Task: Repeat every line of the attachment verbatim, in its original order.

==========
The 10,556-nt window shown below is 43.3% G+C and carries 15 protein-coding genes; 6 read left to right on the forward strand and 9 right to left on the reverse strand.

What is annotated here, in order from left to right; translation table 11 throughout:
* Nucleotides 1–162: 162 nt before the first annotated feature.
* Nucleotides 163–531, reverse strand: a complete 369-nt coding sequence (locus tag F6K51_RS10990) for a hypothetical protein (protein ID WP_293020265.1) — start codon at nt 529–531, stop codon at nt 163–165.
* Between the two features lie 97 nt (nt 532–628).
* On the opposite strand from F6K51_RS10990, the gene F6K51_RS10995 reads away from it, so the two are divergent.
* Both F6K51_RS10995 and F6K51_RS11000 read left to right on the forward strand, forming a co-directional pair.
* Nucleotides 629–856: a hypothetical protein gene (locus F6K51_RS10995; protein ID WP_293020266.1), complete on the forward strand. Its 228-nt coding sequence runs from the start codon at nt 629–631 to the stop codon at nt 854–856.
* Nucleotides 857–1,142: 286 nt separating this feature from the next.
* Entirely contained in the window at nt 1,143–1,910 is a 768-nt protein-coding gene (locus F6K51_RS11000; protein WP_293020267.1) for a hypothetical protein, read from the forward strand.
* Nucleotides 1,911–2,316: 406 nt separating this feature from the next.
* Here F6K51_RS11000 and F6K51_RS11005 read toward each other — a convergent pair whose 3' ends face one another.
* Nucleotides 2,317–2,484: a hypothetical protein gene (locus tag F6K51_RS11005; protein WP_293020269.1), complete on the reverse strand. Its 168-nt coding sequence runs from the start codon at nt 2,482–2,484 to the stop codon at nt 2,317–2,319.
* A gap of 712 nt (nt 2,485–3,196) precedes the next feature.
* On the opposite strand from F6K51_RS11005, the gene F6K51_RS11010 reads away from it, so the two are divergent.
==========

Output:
The 10,556-nt window shown below is 43.3% G+C and carries 15 protein-coding genes; 6 read left to right on the forward strand and 9 right to left on the reverse strand.

What is annotated here, in order from left to right; translation table 11 throughout:
* Nucleotides 1–162: 162 nt before the first annotated feature.
* Nucleotides 163–531, reverse strand: a complete 369-nt coding sequence (locus tag F6K51_RS10990) for a hypothetical protein (protein ID WP_293020265.1) — start codon at nt 529–531, stop codon at nt 163–165.
* Between the two features lie 97 nt (nt 532–628).
* On the opposite strand from F6K51_RS10990, the gene F6K51_RS10995 reads away from it, so the two are divergent.
* Both F6K51_RS10995 and F6K51_RS11000 read left to right on the forward strand, forming a co-directional pair.
* Nucleotides 629–856: a hypothetical protein gene (locus F6K51_RS10995; protein ID WP_293020266.1), complete on the forward strand. Its 228-nt coding sequence runs from the start codon at nt 629–631 to the stop codon at nt 854–856.
* Nucleotides 857–1,142: 286 nt separating this feature from the next.
* Entirely contained in the window at nt 1,143–1,910 is a 768-nt protein-coding gene (locus F6K51_RS11000; protein WP_293020267.1) for a hypothetical protein, read from the forward strand.
* Nucleotides 1,911–2,316: 406 nt separating this feature from the next.
* Here F6K51_RS11000 and F6K51_RS11005 read toward each other — a convergent pair whose 3' ends face one another.
* Nucleotides 2,317–2,484: a hypothetical protein gene (locus tag F6K51_RS11005; protein WP_293020269.1), complete on the reverse strand. Its 168-nt coding sequence runs from the start codon at nt 2,482–2,484 to the stop codon at nt 2,317–2,319.
* A gap of 712 nt (nt 2,485–3,196) precedes the next feature.
* On the opposite strand from F6K51_RS11005, the gene F6K51_RS11010 reads away from it, so the two are divergent.